5. Alchemica

    Ketosis as therapy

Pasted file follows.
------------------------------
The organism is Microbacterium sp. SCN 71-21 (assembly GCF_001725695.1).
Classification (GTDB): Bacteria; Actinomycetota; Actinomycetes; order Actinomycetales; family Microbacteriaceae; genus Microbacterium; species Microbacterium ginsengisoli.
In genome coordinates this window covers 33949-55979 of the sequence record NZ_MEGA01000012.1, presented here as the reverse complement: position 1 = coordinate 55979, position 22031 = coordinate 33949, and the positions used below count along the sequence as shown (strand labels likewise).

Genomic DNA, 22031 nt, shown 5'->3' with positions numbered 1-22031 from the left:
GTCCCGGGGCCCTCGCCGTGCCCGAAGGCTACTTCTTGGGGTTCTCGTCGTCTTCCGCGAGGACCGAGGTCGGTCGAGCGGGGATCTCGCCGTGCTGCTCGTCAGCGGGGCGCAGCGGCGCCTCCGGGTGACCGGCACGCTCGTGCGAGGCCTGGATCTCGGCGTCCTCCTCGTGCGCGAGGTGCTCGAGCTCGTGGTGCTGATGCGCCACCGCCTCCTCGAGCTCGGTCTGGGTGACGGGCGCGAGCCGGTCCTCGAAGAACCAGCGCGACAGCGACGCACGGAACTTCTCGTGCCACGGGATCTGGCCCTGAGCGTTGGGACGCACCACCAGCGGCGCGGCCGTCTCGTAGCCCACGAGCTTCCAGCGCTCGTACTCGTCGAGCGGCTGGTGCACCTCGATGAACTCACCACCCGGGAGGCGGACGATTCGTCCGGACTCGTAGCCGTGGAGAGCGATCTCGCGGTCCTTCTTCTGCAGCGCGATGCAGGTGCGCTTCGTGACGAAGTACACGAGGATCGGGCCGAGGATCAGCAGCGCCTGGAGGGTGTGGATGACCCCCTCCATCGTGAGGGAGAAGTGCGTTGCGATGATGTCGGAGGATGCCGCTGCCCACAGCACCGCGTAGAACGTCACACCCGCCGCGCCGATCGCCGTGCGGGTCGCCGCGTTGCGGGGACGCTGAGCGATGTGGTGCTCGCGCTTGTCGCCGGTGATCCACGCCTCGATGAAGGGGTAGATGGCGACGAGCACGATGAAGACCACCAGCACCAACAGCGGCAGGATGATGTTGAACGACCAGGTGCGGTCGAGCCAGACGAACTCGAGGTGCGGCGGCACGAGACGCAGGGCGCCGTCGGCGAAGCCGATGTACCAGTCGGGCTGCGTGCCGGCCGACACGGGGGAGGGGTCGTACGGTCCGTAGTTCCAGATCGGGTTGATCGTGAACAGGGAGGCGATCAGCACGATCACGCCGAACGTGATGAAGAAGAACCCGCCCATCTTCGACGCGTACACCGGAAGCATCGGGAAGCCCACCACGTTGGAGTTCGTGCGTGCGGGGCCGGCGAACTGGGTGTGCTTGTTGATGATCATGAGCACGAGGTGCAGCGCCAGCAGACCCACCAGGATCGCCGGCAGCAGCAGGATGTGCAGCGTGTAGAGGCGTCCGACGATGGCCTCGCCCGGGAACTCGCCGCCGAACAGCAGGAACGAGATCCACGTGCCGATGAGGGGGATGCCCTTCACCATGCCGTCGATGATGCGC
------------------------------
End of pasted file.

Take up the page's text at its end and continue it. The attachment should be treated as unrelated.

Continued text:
Update on this, be careful with these "trendy" things. I got to quite a deep state of ketosis on this, went from nutritional ketosis to starting to get extremely depriving of food and it started to get to the same level of kind extreme territory I had as a teenager. What are my experiences lately? You can take your consciousness (and suffering) to quite profound, sometimes uplifting and at times very scary places (ie for me going extremely catatonic and in a bad mindset) through these diets that people are broadly normalising and promoting.Yes, you can tap into some spiritual/altered states, maybe lose some weight but also very easily push it to the extreme of depriving yourself to really unhealthy limits, really quickly. It can easily become an eating disorder rather than a health thing, these diets and it's a gradual slide. So while mild nutritional ketosis seems interesting and kind of low GI stuff seems reasonable enough but yeah it easily swings into something less so, particularly for those of us who have struggled with such before... I still feel the most healthy thing to do is change your relationship to food in a healthy way. Get some greater impulse control gradually, cut out unhealthy things and if you want, try something mild like intermittent fasting if depriving yourself takes your fancy.